Yada, Yada, Yada
One of my favorite Seinfeld episodes was "The Yada Yada” episode. The premise of the show was people would be telling a story and leave out the most important parts of the story by inserting the phrase “yada yada yada” instead of the details.
For example, two old friends might meet after not seeing each other for many years. One friend asks the other, “What have you been up to?”
The other responds, “Well, I went to Hawaii on vacation and yada yada yada I just got out of jail.”
Or, he might respond, “Well, I got evicted from my apartment and yada yada yada Bill Gates bought my company.”
The most important parts of the story were left out and replaced with “yada yada yada”.
When I look at many of the “lessons” available on-line as resources for teachers I immediately think “yada yada yada”. The on-line resource might list materials, what technology to use, whether the students are to collaborate, how big the collaborative groups should be, and then yada yada yada this is the assignment. The most important part of the lesson design, that part that tells how the teacher will actually teach the material, is absent.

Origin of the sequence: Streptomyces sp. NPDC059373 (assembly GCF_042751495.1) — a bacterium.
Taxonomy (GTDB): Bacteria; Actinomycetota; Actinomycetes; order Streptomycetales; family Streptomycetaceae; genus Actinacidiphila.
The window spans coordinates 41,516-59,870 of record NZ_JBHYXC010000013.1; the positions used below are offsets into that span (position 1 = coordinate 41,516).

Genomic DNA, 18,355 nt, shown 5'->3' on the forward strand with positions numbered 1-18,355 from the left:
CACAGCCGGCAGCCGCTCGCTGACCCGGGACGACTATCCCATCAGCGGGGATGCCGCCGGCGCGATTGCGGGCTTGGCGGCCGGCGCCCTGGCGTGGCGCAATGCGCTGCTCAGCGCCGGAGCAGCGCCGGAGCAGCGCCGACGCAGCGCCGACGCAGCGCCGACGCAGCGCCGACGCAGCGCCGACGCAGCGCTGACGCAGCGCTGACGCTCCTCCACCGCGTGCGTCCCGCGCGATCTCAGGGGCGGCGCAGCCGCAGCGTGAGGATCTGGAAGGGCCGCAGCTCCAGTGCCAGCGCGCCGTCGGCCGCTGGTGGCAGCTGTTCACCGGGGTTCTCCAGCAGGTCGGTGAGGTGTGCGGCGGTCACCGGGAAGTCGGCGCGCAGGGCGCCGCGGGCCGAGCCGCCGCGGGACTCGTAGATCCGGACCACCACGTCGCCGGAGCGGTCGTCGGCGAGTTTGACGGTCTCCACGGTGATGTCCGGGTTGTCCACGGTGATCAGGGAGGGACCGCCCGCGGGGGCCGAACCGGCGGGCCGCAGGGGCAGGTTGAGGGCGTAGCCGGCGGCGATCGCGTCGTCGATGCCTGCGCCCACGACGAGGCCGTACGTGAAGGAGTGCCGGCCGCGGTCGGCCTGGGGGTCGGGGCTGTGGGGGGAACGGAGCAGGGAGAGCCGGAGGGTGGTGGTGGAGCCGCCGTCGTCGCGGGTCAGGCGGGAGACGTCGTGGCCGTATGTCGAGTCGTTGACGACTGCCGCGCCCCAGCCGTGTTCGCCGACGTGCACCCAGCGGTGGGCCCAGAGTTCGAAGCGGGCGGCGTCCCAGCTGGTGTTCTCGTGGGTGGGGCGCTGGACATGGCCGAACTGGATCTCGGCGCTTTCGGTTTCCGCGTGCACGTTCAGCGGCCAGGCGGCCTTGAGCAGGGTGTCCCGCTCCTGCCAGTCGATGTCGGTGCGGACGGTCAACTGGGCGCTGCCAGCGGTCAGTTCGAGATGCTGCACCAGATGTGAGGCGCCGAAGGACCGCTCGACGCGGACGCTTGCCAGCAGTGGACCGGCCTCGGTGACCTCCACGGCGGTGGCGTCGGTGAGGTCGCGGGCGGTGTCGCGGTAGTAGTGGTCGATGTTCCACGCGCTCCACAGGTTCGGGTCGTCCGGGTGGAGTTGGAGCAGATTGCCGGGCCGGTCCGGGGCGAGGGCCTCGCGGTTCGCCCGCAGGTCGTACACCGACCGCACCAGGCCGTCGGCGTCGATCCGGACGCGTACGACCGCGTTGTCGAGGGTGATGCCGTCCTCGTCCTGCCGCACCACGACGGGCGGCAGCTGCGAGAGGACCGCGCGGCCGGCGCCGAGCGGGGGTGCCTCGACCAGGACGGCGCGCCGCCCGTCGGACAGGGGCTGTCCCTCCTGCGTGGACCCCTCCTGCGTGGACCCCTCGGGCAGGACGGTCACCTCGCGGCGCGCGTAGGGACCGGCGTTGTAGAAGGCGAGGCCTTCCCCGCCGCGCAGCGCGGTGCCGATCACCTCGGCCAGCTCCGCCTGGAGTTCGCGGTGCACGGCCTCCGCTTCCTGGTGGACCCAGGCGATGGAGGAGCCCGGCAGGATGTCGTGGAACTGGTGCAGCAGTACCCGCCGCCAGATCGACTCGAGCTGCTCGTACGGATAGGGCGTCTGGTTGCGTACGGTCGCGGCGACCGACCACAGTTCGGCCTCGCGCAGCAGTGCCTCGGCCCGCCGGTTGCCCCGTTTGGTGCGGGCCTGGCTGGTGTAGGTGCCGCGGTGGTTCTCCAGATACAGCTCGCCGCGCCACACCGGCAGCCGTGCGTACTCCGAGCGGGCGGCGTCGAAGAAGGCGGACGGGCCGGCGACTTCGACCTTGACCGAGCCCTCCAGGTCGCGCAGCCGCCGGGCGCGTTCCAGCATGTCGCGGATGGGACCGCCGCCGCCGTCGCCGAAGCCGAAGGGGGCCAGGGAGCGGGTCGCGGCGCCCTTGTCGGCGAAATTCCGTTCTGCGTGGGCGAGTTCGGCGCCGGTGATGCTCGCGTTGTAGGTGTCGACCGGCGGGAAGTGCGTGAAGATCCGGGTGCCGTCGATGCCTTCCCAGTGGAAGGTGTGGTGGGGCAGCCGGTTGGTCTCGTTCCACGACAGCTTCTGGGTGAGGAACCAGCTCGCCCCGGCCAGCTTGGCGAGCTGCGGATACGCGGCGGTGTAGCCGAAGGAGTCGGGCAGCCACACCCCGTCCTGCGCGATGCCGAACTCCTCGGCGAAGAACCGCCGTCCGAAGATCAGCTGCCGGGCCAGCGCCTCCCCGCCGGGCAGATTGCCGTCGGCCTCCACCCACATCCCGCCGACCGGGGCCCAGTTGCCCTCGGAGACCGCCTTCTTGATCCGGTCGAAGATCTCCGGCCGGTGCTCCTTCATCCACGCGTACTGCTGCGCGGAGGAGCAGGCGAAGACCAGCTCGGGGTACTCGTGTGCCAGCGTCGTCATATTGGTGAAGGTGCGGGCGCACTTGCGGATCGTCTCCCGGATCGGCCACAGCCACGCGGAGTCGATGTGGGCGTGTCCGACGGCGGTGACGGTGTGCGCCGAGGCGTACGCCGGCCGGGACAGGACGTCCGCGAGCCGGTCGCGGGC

Many textbooks yada yada yada. The books direct the teacher to do this, ask this, yada, yada yada have the students do these problems. Here is an excerpt from the California ELA/ELD Framework as an example of what this might look like:
For example, a science teacher might single out a particular sentence in the science textbook that is challenging for students but critical for understanding a topic. The teacher could lead a discussion where the class unpacks the academic and informationally dense sentence for its meaning using more everyday language. Figure 2.20 shows what the class discussion might generate from this sentence unpacking activity...
When people ask me what we do at TESS I tell them we work with teachers and administrators to replace the yada yada yada in lessons plans with specific details about the most important components of teaching students a skill or a concept. Once the teachers see and understand how powerful the instruction can be, they never yada yada yada a lesson again.